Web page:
INTERVIEW: Orco to refocus on core Polish and Czech markets

By bne IntelliNews February 19, 2010

Jan Cienski in Warsaw -

Guests invited three years ago to the exclusive launch of Orco Property Group's Daniel Libeskind-designed Zlota 44 tower that was supposed to become an architectural icon in Warsaw lined up to put money down on the spectacular glass-fronted apartments before they disappeared. They would have been better off running for the exits.

The building promoted by the Franco-Czech property developer still stands partially finished, and the project has become a symbol of a company that has suffered some of the worst blows in the post-boom Central European property market. "We definitely went through a crisis. It was an encounter with the fragility of the company," says a confident-looking Jean-Francois Ott, Orco's founder and CEO, during a recent interview at one of his Warsaw hotel properties.

The company, listed in Paris, Warsaw and Prague, has seen its share price plummet to a fraction of its high before the crisis and has spent almost a year under protection from creditors in French courts - a status called sauvegarde that Ott hopes will give him enough breathing room to start rebuilding his company.

New foundations

Ott founded Orco in 1991, and the company rode the real estate boom that transformed Central Europe from a wasteland of grey concrete apartment blocks into one of Europe's most promising investment markets. However, along the way Orco's ambitions grew out of all proportion to its abilities. Instead of concentrating on easy-to-sell residential developments and lucrative office and commercial properties that could generate a steady cash flow, the company became seduced by ever-grander real estate schemes.

One of the most prominent is Zlota 44, but the company also became entangled in a bid to build an exclusive hotel in Croatia that many experts felt was not well positioned for the market there. Another controversial project was a Budapest office tower designed by celebrity Iraqi architect Zaha Hadid - a building that has now been cancelled. Finally, Orco has committed to an enormously ambitious bid to develop a 27-hectare wasteland of abandoned rail yards in the Bubny area near the heart of Prague. The site currently stands empty. "It's a good example of a company that should have grown within its means - it simply grew too fast," says a real estate industry insider.

From its base in Prague residential developments, Orco branched out into offices and retail, and its geographic reach spread across Central Europe to Germany. "We are diversified geographically and by segment. It was my hope that this would prove to be a source of strength, but I was wrong," admits Ott. "I thought that problems would not hit all regions and all sectors at the same time - I was wrong."

The problem was that Orco focused mostly on acquiring assets to which it could add value. That model broke down the day after Lehman Brothers collapsed on September 15, 2008. In that new world, banks were much more sceptical about financing or refinancing more speculative assets in non-prime areas. Only completed projects in prime areas could hope for much financial support. Added to that, Orco suddenly found that it was almost impossible to sell assets at anything approaching a reasonable price.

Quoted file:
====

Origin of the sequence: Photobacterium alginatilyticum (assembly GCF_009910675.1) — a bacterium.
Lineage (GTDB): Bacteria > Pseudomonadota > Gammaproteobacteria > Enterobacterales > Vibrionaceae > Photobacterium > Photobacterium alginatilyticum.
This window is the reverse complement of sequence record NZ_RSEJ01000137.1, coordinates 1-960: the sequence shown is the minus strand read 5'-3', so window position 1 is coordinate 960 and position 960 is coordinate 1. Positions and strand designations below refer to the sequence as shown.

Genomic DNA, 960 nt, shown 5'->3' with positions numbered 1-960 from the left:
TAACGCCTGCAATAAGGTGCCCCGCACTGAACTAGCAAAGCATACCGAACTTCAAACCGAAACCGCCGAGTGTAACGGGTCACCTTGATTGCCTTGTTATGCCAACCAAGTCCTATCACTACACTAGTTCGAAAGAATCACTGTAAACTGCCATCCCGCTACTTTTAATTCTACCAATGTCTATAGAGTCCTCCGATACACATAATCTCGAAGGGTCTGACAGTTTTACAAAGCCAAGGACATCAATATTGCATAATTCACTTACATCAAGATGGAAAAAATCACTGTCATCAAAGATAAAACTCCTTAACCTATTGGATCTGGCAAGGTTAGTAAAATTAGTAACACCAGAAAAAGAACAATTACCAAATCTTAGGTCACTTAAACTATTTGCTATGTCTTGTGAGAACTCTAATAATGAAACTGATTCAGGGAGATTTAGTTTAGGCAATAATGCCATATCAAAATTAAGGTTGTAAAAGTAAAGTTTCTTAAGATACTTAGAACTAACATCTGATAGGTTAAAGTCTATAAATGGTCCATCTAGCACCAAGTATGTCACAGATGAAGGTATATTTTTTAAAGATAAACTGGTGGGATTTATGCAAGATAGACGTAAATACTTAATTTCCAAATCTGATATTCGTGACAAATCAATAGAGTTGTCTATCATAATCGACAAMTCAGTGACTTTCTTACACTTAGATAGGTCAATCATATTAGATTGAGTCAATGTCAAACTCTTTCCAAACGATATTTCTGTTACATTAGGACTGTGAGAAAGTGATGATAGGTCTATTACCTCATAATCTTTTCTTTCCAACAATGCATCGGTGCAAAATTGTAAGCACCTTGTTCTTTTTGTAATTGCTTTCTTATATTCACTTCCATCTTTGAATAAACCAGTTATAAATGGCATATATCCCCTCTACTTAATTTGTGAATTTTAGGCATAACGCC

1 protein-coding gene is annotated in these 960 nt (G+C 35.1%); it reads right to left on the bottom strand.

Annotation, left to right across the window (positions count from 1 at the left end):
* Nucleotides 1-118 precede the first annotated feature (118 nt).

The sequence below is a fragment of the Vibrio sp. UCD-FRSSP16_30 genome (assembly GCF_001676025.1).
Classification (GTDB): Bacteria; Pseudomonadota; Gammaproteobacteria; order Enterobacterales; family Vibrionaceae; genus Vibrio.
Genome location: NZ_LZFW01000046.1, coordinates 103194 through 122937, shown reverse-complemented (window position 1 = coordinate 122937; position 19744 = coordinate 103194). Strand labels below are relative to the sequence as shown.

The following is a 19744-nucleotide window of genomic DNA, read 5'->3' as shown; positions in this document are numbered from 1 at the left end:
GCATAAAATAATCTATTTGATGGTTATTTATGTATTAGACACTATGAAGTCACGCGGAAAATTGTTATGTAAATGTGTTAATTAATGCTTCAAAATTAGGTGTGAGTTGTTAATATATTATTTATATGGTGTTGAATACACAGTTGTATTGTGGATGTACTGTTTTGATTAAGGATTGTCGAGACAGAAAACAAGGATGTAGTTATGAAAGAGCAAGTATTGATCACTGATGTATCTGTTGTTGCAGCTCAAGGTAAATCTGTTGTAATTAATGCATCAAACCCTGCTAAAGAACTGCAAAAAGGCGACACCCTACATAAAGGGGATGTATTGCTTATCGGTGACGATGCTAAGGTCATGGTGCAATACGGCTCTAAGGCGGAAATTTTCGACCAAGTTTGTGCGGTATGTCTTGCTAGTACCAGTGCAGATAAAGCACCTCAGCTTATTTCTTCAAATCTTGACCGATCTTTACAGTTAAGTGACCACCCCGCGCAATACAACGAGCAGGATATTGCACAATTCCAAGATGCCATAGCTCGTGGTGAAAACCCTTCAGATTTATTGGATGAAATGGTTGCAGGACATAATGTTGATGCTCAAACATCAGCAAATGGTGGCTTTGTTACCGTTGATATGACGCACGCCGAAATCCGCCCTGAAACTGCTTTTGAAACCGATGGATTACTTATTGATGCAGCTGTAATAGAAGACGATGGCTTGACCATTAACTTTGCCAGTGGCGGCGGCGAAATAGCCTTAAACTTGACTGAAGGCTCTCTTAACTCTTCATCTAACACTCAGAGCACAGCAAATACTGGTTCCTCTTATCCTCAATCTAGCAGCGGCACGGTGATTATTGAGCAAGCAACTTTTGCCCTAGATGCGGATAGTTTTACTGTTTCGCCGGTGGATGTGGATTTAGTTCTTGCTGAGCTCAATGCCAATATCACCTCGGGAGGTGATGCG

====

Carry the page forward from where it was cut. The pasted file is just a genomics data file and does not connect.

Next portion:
Then, Orco's share price collapsed, breaching debt-to-equity covenants. A downgrade by Moody's Investors Service, the rating agency, triggered an early repayment of some bonds. "To save its business, Orco committed about 100% of its cash," says Ott. "I could either try to sell my best assets or try the sauvegarde. When I looked at the alternatives, I thought I would lose a bit of my image, but I would save my company and renegotiate with bondholders."

Currently, Orco owes its lenders about €1.5bn and has €447m in bonds coming due. But in January, Orco failed to persuade bondholders to accept equity for debt. A controversy there is the 13% in warrants held by Ott that he plans to exercise. "My personal target is to rebuild my stake," he says, referring to the fact that the crisis saw Ott's personal stake in the company shrivel from 12.5% to 1.6%.

Ott's efforts to save Orco while retaining control have aroused the ire of minority shareholders, who worry that he is not acting in their interests, and provoked a management rebellion, which Ott stifled by getting rid of almost all its senior executives. But on February 9, he won a minor victory when a Prague court ordered SOS Orco, a group of the company's disgruntled minority shareholders, to pay Orco about €100,000 in a suit brought by the company for repeatedly disclosing misleading, defaming and false information concerning Orco. "SOS Orco lost media attention months ago after it failed to prove it represents the alleged 20% of shareholders," says Komercni Banka.

Ott is now trying to persuade the French court to accept a restructuring plan that would push the bonds' due dates forward by a decade. He is also refocusing the company to concentrate on its main markets like Warsaw and Prague, as well as some unglamorous but well-earning modest office developments in Germany. "We want Orco to focus where it has critical mass," he says.

With the property market stabilising, Ott is hoping to buy enough time to rebuild his finances and re-start some of his projects, including Zlota 44, which will be a relief to the people who bought 80 of the building's 200 flats during Warsaw's recently ended property boom. "We have been through the hardest part of the storm," says Ott.

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